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Decolonization & Anti-Racism

In support of UBC's Indigenous Strategic Plan (ISP) this guide assists in finding and facilitating decolonial & anti-racist research. Here you will find key resources, search strategies, & additional open access information sources.

Using Databases and Journals

Searching within databases and journals can be more time consuming than using UBC's search tool, called Summon, but there are advantages to this research strategy: 

  • Databases and journals are usually limited by academic discipline, which means you will retrieve fewer results but they may be more relevant.
  • Databases are highly structured, which means you can perform complex searches using controlled vocabulary.

Each database may have their own way and limitations of searching within the database. Some may use "And," "Or," quotation marks and other search strategies listed on the books & media tab, but some may not. If you are not getting the results you expected within a database, make sure the search is worded the way the database works. Contact a librarian for assistance with this task.

TIP: Searching databases with the keywords recommended in this research guide is a good starting strategy. However, be aware that some databases may use different terminology. When you find a relevant article, check the subject headings and article description for terminology that could be useful in a new keyword search.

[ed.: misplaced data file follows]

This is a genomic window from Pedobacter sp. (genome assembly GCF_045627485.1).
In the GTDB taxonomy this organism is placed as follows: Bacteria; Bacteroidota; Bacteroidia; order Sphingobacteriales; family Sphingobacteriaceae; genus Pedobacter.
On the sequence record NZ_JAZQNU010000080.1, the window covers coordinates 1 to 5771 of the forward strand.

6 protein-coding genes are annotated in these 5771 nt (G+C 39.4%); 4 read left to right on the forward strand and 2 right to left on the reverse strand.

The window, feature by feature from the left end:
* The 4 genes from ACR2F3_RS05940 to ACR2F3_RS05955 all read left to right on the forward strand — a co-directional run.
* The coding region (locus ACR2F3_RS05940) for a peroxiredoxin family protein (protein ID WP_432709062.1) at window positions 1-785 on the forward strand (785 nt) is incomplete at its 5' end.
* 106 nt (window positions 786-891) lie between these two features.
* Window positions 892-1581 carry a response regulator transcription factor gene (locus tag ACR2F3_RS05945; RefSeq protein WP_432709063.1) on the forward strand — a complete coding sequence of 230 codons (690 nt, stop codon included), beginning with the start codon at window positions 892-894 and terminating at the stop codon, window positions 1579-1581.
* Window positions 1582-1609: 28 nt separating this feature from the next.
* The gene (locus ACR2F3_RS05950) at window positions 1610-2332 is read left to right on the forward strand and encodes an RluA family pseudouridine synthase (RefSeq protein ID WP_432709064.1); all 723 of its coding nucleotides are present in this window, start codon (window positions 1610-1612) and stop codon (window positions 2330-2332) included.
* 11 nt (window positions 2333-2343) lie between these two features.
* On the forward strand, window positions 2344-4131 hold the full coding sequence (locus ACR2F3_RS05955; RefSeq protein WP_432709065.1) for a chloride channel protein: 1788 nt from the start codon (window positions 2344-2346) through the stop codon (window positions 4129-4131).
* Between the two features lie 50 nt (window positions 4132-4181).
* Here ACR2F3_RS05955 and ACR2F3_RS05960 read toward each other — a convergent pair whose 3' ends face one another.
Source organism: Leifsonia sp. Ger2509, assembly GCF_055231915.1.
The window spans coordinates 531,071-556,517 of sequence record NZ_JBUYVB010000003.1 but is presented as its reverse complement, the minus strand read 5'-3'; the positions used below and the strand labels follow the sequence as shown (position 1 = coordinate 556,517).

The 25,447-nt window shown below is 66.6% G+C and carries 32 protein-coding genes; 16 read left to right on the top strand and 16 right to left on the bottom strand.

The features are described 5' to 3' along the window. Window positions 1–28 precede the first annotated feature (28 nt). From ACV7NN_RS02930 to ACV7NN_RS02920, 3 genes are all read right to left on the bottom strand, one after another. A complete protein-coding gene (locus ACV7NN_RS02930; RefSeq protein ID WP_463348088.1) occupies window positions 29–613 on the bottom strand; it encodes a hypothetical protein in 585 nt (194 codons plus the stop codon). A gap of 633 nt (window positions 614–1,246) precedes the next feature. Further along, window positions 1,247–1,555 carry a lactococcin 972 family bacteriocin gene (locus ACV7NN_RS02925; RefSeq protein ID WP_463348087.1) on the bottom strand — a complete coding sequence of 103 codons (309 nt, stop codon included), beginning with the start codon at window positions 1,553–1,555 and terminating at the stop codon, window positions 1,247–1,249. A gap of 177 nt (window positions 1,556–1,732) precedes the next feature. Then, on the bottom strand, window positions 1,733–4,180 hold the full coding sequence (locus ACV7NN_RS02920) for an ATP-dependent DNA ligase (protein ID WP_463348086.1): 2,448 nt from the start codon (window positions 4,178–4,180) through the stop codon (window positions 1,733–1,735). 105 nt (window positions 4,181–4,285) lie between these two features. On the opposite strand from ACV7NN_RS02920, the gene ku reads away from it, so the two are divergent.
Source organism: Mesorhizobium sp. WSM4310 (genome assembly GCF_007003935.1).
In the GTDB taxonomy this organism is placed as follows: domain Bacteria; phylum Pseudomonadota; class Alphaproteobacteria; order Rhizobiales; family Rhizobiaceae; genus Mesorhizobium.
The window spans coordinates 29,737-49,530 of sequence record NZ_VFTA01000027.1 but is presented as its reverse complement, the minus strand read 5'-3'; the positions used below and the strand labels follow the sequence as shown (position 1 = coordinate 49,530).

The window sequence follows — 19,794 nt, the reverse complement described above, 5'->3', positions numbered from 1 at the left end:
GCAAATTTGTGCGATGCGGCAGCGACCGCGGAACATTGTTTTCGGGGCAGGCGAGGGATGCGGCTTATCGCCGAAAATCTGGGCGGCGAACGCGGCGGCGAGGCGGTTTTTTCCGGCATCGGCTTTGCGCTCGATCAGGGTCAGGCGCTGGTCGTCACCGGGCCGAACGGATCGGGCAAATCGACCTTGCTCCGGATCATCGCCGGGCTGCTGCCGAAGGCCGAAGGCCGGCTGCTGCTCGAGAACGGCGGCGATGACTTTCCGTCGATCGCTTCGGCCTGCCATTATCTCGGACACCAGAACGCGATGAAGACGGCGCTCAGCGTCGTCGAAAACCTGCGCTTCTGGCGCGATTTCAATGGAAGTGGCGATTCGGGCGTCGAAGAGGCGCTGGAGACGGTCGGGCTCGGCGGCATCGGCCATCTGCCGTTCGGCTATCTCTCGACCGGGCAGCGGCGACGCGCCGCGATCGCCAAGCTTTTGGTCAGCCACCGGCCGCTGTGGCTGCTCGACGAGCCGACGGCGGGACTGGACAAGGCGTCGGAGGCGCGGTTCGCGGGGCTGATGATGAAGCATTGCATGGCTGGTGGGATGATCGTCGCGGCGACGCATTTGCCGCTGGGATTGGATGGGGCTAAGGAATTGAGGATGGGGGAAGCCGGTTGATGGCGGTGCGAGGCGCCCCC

The first keywords you try often do not produce great results. Developing keyword search terms is an iterative process and your keywords will become more relevant as you begin to understand the topic area.

Terms: what are the differences?

Researchers, please note that terminology utilized to find resources requires you to use a broad range of terms however when publishing/creating current research/projects, some of these terms are offensive (ex. Indian) and not used in everyday communication. For this reason it is important to know what terms you are using and why (both when researching and participating in knowledge production). The following information is brief and pulled from on terminology,  see their site for a better understanding of the following:

Aboriginal: this is a Canadian term that refers to First Nations, Inuit, and Métis peoples rooted in 1982 for Section 35 of the Canadian Constitution. As a search term you will also find resources relevant to Australia. 

First Nations: this is a Canadian term that refers to Aboriginal (see above) peoples who are neither Métis nor Inuit rooted in 1970s and ‘80s to replace 'Indian' (see below). 

Indian: this is a Canadian term that refers to the legal identity of a First Nations person registered under the Indian Act. It should only be applied when referring to someone who has status under the Indian Act. 

Indigenous: this term refers to Aboriginal groups at an international, transnational, or global context with origins in the 1970's and ties to movements of solidarity at the United Nation. 

Native: "a general term that refers to a person or thing that has originated from a particular place." 

Note: see the 'Terminology' tab of this guide. 

General Indigenous Studies Databases

Suggested Databases & Indexes